Associated publications and other itemsOrdered by date.
Richard Waring. "A Letter from Richard Waring, Esq; F. R. S. to the Hon. Daines Barrington; On Some Plants Found in Several Parts of England", from the Philosophical Transactions, Vol. 61, 1771. An early botanist in the area, listing abundant finds in Staffordshire and Shropshire.
John Aikin and his sister Mrs. Barbauld, "Eyes or No Eyes; or, The Art of Seeing". A short story written circa the 1790s. The story was influential on the early founders of the North Staffordshire Field Club, and was cited by them in two addresses in the early Annual Reports.
Appendix to General view of the Agriculture of the County of Stafford (1796) by William Pitt. The Appendix surveys North Staffordshire based on a 1794 personal tour, and there is a substantial annotated plant-list with local Staffordshire names and herb-lore notes on each regarding medicinal, fumigatory, edibility and other uses . Who knew that English pond-weed could be made into durable writing paper? This Appendix is the sort of earlier 'baseline' work that the North Staffordshire Naturalists' Field Club would have had access to.
John Ward, The Borough of Stoke-upon-Trent, W. Lewis and Son, 1843. A major book, important in its time, by a key member of the Field Club.
Robert Garner, The Natural History of the County of Stafford; comprising its Geology, Zoology, Botany, and Meteorology; also its Antiquities, Topography, Manufactures etc London, J. Van Voorst, 1844. A major book, important in its time, by a key member of the Field Club. Three scans of the same volume are online at 2015, stated to be bound with the Supplement of 1866.
"Sun Pictures" (1859) by Mary Howitt. Originally serialised in The Eclectic Review, 1859. A sustained piece of local topographical writing which appear to have been an inspiration for key members of the Club, as cited in the Club's journal in 1896.
John Sleigh, A History of the ancient parish of Leek, Robert Nall / John Russell Smith, 1862. Has a chapter on the geology of Leek and district by Thomas Wardle, a member of the Field Club. Inadequately scanned - the fold-out illustration pages were not unfolded before scanning.
Mr. W. Molyneux, "Report of the Committee on the Distribution of the Organic Remains of the North Staffordshire Coal-Field - Concluding Report", Report of the Thirty-Fifth Meeting of the British Association, Birmingham 1863, John Murray, 1866, pp. 42-51. Read by Mr. Garner. Coalfield fossils.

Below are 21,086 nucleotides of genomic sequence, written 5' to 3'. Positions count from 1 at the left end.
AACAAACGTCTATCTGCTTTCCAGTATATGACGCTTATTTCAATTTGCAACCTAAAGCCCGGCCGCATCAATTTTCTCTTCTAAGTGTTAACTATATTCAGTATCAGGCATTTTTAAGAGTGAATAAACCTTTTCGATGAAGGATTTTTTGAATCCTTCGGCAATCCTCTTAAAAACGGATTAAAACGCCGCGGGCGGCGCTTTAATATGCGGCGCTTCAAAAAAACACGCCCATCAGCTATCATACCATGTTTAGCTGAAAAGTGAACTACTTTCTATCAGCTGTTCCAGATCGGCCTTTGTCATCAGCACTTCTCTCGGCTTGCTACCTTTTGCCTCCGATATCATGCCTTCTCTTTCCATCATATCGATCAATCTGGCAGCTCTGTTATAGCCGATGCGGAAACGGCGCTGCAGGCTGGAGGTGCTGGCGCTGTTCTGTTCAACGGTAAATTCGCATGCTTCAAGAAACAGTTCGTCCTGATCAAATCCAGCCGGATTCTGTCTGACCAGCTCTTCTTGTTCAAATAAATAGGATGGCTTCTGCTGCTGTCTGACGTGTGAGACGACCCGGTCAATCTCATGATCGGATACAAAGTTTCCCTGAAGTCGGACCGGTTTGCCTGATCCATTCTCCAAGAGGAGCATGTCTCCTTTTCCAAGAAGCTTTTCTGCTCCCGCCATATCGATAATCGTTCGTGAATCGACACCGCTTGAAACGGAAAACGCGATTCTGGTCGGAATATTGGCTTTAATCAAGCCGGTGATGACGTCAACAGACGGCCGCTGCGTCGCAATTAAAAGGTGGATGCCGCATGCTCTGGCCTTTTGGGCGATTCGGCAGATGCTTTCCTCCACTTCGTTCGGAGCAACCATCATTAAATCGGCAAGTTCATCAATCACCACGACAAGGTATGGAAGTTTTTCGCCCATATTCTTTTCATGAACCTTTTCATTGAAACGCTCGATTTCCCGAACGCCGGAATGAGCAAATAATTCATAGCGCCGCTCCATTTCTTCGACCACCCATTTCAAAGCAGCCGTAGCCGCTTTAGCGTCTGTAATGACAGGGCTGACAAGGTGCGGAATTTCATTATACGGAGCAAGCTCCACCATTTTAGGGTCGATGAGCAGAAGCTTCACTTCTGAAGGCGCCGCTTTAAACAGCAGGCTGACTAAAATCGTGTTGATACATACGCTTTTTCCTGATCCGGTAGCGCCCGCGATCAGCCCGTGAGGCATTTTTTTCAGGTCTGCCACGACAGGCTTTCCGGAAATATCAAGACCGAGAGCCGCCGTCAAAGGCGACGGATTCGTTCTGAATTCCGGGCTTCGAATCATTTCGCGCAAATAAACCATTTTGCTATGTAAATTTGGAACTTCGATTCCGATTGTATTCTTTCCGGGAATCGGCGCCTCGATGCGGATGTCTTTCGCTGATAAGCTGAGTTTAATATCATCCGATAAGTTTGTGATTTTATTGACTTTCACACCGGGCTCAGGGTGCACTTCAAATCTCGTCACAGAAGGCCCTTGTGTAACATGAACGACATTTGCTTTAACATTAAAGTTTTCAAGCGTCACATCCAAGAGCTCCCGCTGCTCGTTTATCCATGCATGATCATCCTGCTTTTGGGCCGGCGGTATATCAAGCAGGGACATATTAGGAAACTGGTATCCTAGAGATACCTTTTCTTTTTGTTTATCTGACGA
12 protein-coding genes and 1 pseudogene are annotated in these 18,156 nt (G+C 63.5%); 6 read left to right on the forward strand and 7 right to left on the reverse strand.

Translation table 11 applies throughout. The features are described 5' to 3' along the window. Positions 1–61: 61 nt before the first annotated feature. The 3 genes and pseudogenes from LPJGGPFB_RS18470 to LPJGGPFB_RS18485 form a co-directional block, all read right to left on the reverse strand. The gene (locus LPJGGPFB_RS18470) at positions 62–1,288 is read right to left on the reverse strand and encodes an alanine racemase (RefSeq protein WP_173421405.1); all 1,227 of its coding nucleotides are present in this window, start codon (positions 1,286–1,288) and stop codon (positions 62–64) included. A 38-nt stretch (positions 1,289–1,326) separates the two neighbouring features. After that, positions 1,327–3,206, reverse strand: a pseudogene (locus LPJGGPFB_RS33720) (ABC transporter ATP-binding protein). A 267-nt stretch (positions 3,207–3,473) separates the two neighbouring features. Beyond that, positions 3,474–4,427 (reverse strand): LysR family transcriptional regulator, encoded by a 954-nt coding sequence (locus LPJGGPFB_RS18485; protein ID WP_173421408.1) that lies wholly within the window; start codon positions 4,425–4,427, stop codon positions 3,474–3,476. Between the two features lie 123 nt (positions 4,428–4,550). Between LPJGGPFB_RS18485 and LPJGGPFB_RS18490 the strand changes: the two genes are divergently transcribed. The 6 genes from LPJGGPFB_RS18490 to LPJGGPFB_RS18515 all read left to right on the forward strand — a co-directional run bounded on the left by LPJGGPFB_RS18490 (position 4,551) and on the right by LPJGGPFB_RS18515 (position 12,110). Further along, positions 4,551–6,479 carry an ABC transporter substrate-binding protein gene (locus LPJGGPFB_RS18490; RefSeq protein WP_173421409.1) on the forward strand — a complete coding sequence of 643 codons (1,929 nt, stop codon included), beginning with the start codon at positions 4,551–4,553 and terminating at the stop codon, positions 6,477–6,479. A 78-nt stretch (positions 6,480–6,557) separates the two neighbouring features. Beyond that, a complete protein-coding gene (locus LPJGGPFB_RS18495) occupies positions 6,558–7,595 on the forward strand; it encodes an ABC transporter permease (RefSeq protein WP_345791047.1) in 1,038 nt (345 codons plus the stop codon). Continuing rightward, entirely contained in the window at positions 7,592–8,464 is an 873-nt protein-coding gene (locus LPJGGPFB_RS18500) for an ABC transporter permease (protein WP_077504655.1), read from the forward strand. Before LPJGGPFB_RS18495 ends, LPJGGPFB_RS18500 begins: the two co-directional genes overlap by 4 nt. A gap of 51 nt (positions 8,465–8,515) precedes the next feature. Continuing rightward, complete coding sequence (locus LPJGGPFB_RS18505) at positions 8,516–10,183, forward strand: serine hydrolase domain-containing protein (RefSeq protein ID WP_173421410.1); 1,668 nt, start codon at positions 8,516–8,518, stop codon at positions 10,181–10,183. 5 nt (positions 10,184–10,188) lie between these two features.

Robert Garner, Holiday excursions of a naturalist, forming a guide-book to the natural history of the inland and littoral, London, Hardwicke, 1867. Written by the "father of the Club" in the 1890s, a founding member. Originally published anonymously. An account of his early life, ordered by places and types of natural history. Early and vivid sections on North Staffordshire and the Peak. Later section on the Cheshire Mosses and a chapter on the fossils of the coal-measures.
Frances Anna Kitchener, A Year's Botany, Adapted for Home and School Use, Rivingtons, 1874. General introductory book for student botanists, by two members of the North Staffordshire Naturalists' Field Club. Based on a lecture series given by her husband Francis Elliot Kitchener, first Headmaster of Newcastle High School at Newcastle-under-Lyme. With three chapters in the book also written by her husband. 195 small woodcut illustrations by the author. No references to the Field Club or Staffordshire, as Mr. Kitchener was an assistant Master at Rugby from 1862-75.
Athenaeum, Stoke-upon-Trent. A Systematic Catalogue of the Museum of the Natural History, Pottery, Antiquities, &c. C. Head, 1874.
Robert Plant, History of Cheadle, in Staffordshire, Leek, W. Clemesha, 1881. Also includes an account of the geology of the Cheadle coalfield by William Molyneux (1824-1882), and Croxden Abbey by C. Lynam, both members of the Field Club.
Rupert Simms, Coming of age of the North Staffordshire Archaeological and Naturalists' Field Club, 1865-1885 ... Bibliography of its Publications. Newcastle: Godwins. 1886. 42 pages.
Alexander Morison McAldowie, The Birds of Staffordshire, with Illustrations of Local Bird Haunts, Stoke-on-Trent, 1893. Reprinted from the Transactions, with additional records. 100 copies.
Rupert Simms, Bibliotheca Staffordiensis, Lichfield : Printed for the compiler by A. C. Lomax, 1894. Comprehensive bibliography for the county. Has thumbnail biographies of many of the active Field Club members prior to the mid 1890s, followed by a bibliography of their published works.
Alexander Morison McAldowie (Ed.), Staffordshire Knots : the book of the bazaar, Book Committee of the Stoke-on-Trent Church Day Schools Bazaar, 1895. "McAldowie was a member of the North Staffordshire Field Club from 1877 and was a keen amateur naturalist" (from Staffs PastTack). He was also Vice-President of the North Staffordshire Literary and Philosophical Society, c. 1897. His brother Robert also contributed articles to the North Staffordshire Field Club Transactions, such as the 1891 article "Notes on a Staffordshire Witch Brooch". Important articles in the Staffordshire Knots book: Thomas Riley, WITH ROD AND LINE IN NORTH STAFFORDSHIRE. [Substantial survey and historical notes on local fishing and fish]. Alice Annie Keary, FOLK-LORE [proposals for collecting and recording the folk-lore of Staffordshire]. Robert Garner, THE UPPER TRENT IN OLDEN TIME, Part I [Paper read at the Potteries Mechanics' Institution, November, 1858. Important now for its "Archeological and Geological Map of the Source of the Trent"] NOTES ON St. CHAD'S GOSPELS FACSIMILE. [Followed by facsimile of the illuminated opening page] F. Barke, A POPULAR ACCOUNT OF THE GEOLOGY OF THE PARISH OF STOKE-UPON-TRENT [A vivid account for the layman] Alex. M. McAldowie, THE GREAT FROST IN NORTH STAFFORDSHIRE [Severe and long frost in early 1895. Account, temperature tables, photographs, press reports, effects] Bishop of Shrewsbury, THE MEMORIAL TILES IN STOKE CHURCH J. T. Arlidge THE BRIDESTONES Alfred J. Caddie, ENGLISH AS SHE IS SOMETIMES WRITTEN [Amusing first hand account of the patrons of the Stoke-on-Trent Free Libraries, by the Chief Librarian] Alex. Scrivener, THE BRITISH ARCHAEOLOGICAL ASSOCIATION IN NORTH STAFFORDSHIRE [Account of the excusions and papers read at their five-day annual meeting of August 1895]